Mailinglist Archive: opensuse-factory (1029 mails)

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Re: [opensuse-factory] Let's keep acroread for pure reasons of usability.
  • From: "Carlos E. R." <carlos.e.r@xxxxxxxxxxxx>
  • Date: Thu, 7 Nov 2013 20:24:39 +0100 (CET)
  • Message-id: <alpine.LNX.2.00.1311071957020.19793@Telcontar.valinor>
Hash: SHA1

On Thursday, 2013-11-07 at 11:44 -0200, Luiz Fernando Ranghetti wrote:

Of course Carlos case is a valid case and indeed he needs acroread, but is
a corner case.

All utility here (electricity, gas, water, telephone, etc) send their receipts via paper, but all of them push for the clients to switch to "electronic receipts", which mean PDF, and usually those PDFs are signed. Unless signed electronically they don't have legal value; with the signature, they are valid.

Only acroread supports signature verification. I have tried the same receipt on okular and evince, and they don't even say there is a signature.

(interestingly, the receipt was generated not by adobe software,
but by 3-Heights(TM) PDF Producer)

The other feature is PDF XFA form filling. None of the available open source programs fully support forms. You need acroread to at least compare and see if the alternatives are good enough or not, per case. These forms may contain javascript code.

(interestingly, one of the samples posted here was produced by AFPL
Ghostscript 8.53, not adobe)

Those are two cases that require adobe software, and they affect many users. In Windows I understand there are alternatives, but not in Linux. Acroread in Wine does not work, except version 8 (according to wine docs), and that is as bad as directly using Linux version number 8 or 9. Many Linux users have also Windows machines, but I try to avoid booting to Windows as much as I can.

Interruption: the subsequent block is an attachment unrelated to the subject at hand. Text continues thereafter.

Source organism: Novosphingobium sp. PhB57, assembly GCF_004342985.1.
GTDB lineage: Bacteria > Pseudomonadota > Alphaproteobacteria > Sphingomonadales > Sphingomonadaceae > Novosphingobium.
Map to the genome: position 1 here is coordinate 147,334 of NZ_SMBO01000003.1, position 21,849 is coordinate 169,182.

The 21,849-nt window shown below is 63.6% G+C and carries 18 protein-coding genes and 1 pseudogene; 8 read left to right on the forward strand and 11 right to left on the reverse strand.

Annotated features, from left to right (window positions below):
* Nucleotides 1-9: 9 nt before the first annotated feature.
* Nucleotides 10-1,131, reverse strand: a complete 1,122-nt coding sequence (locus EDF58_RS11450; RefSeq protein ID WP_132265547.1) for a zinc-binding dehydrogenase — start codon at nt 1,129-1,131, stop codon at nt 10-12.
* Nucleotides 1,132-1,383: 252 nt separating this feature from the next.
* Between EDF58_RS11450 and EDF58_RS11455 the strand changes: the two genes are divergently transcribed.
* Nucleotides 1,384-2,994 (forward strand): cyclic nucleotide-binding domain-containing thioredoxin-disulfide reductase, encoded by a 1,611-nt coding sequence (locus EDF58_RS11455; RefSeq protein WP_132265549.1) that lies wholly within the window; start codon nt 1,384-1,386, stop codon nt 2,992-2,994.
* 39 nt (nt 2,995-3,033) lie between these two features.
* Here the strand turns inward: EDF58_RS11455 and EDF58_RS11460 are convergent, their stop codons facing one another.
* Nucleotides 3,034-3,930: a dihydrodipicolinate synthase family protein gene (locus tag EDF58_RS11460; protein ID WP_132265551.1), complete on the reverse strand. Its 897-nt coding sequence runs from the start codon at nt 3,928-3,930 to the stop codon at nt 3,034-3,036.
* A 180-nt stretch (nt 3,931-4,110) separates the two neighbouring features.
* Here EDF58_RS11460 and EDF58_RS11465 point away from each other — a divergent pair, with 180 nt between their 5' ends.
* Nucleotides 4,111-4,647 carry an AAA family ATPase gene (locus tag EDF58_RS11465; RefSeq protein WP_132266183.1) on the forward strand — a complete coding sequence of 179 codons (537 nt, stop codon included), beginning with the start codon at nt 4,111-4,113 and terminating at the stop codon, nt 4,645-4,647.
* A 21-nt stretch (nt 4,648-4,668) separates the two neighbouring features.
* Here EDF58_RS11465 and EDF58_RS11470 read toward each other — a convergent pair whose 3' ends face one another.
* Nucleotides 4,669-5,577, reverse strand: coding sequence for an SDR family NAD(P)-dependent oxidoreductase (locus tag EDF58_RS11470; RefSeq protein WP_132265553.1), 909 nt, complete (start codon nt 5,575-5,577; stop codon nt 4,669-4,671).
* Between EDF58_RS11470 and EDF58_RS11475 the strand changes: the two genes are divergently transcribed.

It can be argued that there may be other methods to generate such forms and signed document with open means. Perhaps. However, those organizations, many of them, have chosen PDF, even if they don't use adobe software to generate them. Surely they have explored the market to find out what is available, thus also surely PDF is the best out there.

Previously I thought that Adobe had sold their product very well, but finding out that the PDFs are often generated by alternate software, that is no longer the explanation.

So, what exactly are the security risks I get into by opening local PDF files (generated by reputable sources, such as governments) with acroread in Linux? Can they be avoided or limited with a good AppArmor profile?

If the danger is in the Firefox plugin, for instance, that can be removed with less trouble.

- -- Cheers,
Carlos E. R.
(from 12.3 x86_64 "Dartmouth" at Telcontar)
Version: GnuPG v2.0.19 (GNU/Linux)

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